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Rousseff battles to calm unrest among teachers, oil workers
by Staff Writers
Rio De Janeiro (UPI) Oct 18, 2013

Outside View: J.P. Morgan and Justice's prosecutorial discretion
College Park, Md. (UPI) Oct 20, 2013 - J.P. Morgan's record $13 billion tentative settlement with the U.S. Justice Department concerning misrepresented residential mortgage-backed securities doesn't absolve senior bank officials or the bank as an institution from criminal charges.

J.P. Morgan could be dismembered if several senior officers are found guilty of criminal charges or the bank as an institution engaged in fraud or other criminal activities.

The resulting crippling or breakup of J.P. Morgan would have grave consequences for major corporations and the broader economy that rely on the institution as their primary banker, and those firms' chief financial officers would do well to start shopping their business elsewhere.

Also, other Wall Street institutions, such as Goldman Sachs, marketed similarly shaky securities.

It must be asked: Why has all this taken five years? Why was J.P. Morgan singled out for such harsh treatment? Does this episode have parallels to the federal suit against Standard and Poor's, which downgraded U.S. debt in 2011 and then was singled out among bond rating agencies by the Obama administration?

Much of J.P. Morgan's legal problems stem from its acquisitions of Bear Stearns and Washington Mutual, whereas Goldman Sachs' mortgage securities problems were manufactured within its own confines. Again why is J.P. Morgan treated so much more harshly and without regard for the broader macroeconomic effects?

Much of Wall Street backed Barack Obama's bid for the presidency in 2008 and subsequently maintained distance for the 2012 campaign. Goldman Sachs has continued close ties to the administration and the Federal Reserve.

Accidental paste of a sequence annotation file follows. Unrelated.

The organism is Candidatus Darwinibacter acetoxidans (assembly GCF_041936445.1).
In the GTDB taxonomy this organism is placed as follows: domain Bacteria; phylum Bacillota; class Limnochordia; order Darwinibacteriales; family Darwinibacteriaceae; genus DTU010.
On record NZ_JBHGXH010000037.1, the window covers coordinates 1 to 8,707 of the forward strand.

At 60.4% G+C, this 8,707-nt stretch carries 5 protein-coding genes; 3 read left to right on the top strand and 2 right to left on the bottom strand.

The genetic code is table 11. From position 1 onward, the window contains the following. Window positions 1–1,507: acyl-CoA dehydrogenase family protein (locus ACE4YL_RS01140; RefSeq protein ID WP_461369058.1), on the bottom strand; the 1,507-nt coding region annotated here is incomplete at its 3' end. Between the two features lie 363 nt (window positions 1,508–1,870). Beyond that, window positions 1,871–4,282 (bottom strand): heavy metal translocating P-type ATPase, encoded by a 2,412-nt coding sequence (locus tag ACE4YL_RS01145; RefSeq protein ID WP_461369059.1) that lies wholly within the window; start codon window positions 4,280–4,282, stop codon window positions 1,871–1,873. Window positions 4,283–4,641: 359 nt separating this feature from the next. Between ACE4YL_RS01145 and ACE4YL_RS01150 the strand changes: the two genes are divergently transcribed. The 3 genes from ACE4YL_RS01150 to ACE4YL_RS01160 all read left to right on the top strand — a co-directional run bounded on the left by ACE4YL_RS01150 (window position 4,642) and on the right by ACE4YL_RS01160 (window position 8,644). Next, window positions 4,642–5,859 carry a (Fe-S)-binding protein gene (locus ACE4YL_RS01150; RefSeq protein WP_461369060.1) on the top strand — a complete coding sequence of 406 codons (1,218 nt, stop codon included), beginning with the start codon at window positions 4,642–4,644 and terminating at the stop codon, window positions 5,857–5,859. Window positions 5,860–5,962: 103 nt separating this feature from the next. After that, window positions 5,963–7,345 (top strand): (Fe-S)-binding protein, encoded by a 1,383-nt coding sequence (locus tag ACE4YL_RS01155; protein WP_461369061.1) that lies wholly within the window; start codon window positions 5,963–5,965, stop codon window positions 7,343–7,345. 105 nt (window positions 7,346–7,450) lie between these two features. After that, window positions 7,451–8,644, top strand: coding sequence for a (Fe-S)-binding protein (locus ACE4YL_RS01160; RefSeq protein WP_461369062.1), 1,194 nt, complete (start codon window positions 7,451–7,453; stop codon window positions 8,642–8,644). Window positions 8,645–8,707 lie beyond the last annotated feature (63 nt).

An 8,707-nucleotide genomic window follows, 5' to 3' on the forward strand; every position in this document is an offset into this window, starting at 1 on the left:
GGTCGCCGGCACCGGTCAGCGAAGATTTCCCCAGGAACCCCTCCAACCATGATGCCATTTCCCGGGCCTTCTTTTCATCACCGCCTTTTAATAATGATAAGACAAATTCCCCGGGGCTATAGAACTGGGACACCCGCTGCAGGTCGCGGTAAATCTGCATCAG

All this raises serious questions about the exercise of prosecutorial discretion by Eric Holder's Justice Department.

(Peter Morici is an economist and professor at the Smith School of Business, University of Maryland School, and a widely published columnist. Follow him on Twitter: @pmorici1)

(United Press International's "Outside View" commentaries are written by outside contributors who specialize in a variety of important issues. The views expressed do not necessarily reflect those of United Press International. In the interests of creating an open forum, original submissions are invited.)

Brazilian President Dilma Rousseff is battling to calm the country's educational institutions after thousands of sympathizers from other sectors joined protests by teachers.

Street riots in Rio de Janeiro and Sao Paulo earlier in the week left tens of thousands of dollars in damage, wrecking urban landscapes just when authorities are trying to spruce up Brazil's image before next year's FIFA World Cup.

Riots by dozens of homeless and unemployed protesters in other locations also led to angry encounters between crowds and police. Cars, buses, telephone kiosks and shops were attacked and some vehicles and establishments were torched.